In the late ‘50s, Omega produced some of the coolest looking, most reliable, and functional wristwatches of the era. Omega’s design language in the ‘50s was understated and handsome, but it had its own distinct flair that’s become instantly recognizable for watch collectors. These were watches with design cues that boldly telegraph the period in which they were produced, yet work unbelievably well with modern fashion and the ref. 2990-1 is just one great example of the design touches that allow ‘50s Omega’s to excel at the vintage/contemporary dual life trick.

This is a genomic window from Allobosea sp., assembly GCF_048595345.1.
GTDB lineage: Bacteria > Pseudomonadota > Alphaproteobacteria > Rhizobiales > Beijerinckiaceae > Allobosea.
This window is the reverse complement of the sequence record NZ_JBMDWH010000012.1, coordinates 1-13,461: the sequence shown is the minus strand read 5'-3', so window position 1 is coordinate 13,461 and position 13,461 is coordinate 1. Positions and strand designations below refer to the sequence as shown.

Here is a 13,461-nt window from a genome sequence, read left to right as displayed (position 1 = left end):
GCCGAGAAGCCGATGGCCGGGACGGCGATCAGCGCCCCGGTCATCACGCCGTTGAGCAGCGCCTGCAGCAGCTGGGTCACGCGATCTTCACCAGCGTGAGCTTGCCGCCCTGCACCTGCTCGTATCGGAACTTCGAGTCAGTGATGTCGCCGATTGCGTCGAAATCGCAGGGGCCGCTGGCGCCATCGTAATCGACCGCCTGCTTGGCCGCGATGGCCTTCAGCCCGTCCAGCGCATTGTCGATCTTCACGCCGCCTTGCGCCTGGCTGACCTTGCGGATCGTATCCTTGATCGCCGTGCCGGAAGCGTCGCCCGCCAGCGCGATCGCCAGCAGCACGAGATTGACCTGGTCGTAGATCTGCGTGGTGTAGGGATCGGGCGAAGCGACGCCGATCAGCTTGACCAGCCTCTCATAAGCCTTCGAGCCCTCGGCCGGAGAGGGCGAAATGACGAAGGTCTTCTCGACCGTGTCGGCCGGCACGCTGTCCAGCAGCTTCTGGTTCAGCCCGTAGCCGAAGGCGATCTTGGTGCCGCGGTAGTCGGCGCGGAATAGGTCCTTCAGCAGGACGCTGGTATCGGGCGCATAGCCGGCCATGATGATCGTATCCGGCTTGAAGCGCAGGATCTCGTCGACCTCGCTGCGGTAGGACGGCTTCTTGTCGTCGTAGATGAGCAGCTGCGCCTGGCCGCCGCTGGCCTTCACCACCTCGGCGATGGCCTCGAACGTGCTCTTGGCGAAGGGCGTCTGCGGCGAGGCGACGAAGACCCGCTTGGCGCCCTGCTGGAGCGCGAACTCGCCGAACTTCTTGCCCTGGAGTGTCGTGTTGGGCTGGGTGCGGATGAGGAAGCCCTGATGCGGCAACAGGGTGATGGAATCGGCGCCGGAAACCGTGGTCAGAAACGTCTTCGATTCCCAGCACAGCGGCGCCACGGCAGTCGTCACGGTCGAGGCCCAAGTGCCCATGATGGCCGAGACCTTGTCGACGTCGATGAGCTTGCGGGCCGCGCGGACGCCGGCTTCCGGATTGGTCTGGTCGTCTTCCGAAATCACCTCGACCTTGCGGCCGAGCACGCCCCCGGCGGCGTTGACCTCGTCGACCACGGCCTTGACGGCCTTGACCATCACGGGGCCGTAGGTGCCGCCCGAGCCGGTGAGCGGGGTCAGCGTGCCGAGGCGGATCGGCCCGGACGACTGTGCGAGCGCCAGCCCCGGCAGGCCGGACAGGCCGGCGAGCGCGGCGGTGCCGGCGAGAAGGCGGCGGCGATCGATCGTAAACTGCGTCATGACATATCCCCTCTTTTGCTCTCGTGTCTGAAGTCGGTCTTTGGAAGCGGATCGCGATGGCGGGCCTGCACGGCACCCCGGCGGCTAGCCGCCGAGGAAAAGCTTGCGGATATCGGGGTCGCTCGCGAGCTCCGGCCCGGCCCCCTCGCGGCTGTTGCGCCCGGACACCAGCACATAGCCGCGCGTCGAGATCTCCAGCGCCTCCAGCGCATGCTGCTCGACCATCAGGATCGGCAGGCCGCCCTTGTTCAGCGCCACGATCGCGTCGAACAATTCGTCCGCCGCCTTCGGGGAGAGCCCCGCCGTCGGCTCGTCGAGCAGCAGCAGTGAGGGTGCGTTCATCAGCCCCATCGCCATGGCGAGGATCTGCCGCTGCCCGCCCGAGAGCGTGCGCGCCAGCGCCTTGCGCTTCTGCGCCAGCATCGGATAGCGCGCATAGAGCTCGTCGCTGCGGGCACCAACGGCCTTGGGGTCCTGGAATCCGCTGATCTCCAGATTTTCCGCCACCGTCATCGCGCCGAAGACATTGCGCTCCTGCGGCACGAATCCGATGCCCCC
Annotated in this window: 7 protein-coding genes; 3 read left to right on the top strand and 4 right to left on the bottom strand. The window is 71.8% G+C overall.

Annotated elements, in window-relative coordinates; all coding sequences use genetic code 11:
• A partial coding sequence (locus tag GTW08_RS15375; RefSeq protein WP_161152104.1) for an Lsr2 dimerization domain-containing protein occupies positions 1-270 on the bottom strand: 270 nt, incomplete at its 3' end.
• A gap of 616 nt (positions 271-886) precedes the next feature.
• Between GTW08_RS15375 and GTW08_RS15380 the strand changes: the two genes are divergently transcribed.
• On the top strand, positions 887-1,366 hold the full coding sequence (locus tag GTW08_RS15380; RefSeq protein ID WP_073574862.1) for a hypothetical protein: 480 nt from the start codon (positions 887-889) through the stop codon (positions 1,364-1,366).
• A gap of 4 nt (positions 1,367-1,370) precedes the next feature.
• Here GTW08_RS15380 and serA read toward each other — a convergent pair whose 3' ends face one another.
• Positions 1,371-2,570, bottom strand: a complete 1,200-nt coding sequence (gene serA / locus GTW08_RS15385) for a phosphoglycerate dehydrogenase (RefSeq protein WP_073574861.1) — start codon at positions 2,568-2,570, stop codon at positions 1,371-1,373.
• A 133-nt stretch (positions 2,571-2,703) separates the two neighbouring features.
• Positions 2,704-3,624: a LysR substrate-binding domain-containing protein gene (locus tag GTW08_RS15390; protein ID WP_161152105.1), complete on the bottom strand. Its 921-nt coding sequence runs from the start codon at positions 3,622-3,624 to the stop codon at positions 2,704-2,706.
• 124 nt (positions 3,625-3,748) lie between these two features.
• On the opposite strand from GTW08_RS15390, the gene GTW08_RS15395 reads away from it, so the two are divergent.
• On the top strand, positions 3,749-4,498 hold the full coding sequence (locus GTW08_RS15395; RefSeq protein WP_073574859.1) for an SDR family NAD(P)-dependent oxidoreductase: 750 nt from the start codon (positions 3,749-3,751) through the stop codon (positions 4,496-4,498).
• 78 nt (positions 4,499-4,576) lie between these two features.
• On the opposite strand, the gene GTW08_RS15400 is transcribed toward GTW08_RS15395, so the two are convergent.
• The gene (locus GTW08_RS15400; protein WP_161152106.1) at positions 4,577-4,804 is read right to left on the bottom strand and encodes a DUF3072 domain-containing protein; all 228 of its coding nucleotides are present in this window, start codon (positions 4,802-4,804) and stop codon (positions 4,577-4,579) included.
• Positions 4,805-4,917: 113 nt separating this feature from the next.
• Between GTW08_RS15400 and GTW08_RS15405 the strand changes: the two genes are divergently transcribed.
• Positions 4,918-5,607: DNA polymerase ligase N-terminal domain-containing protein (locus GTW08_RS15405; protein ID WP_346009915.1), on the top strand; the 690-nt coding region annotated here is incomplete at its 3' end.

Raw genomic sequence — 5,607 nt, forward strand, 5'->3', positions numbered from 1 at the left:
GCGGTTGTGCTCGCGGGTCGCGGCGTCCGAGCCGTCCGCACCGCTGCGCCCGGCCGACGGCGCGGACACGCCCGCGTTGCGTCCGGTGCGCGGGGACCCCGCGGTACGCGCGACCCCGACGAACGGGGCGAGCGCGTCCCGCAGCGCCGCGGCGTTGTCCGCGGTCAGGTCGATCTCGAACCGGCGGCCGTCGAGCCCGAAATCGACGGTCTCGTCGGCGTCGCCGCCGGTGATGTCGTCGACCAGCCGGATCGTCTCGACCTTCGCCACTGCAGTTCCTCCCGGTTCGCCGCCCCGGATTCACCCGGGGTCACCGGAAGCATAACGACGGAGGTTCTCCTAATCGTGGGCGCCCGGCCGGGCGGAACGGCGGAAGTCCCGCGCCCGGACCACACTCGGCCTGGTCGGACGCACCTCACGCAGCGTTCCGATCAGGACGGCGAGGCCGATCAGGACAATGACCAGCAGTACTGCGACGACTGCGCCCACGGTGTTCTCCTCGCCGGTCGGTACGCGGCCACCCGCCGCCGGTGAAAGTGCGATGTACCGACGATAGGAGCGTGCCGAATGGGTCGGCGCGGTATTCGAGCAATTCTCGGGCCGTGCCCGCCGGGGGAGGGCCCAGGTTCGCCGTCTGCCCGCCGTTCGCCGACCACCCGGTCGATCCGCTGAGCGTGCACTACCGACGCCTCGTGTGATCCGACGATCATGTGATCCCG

Most of the ref. 2990-1 Omega produced were called “Ranchero” models and sported that text on the dial, however, a rare few were made with the legendary “Seamaster” name on the dial instead. While these watches — called “Seacheros” in watch collecting circles — are virtually identical to their “Ranchero” counterparts, the “Seamaster” branding makes them a unique little subsect of an already fantastic watch. How exactly did such a glitch in the Omega matrix occur? In this episode of our series What Is On My Wrist, Craft+Tailored CEO gives his take on a lovely example of a white dial “Seachero” from 1959, which is powered by the classic cal. 267 manual winding movement. It’s a beautiful and exceptionally versatile watch with a cool extra facet of history emblazoned right on its dial! As far as showing its age, this watch’s case exhibits signs of being very lightly polished in the past, but retains thick and symmetrical lugs that exhibit very minimal signs of use. The Omega signed crown is believed to be the original to the watch and its case back retains its factory markings in their intended deep and crisp condition. The watch’s white dial is in exceptional condition and remains very clean throughout, displaying a beautiful creamy patina with no blemishes. The applied gold markers and logo are in beautiful condition and show no signs of oxidation, and the radium lume plots have achieved a handsome golden coloration and exhibit no degradation when inspected under U.V. light. The original radium hands match the dial perfectly and display no degradation under U.V. light inspection. It’s the perfect example of a watch that’s aged gracefully, but hasn’t been abused.
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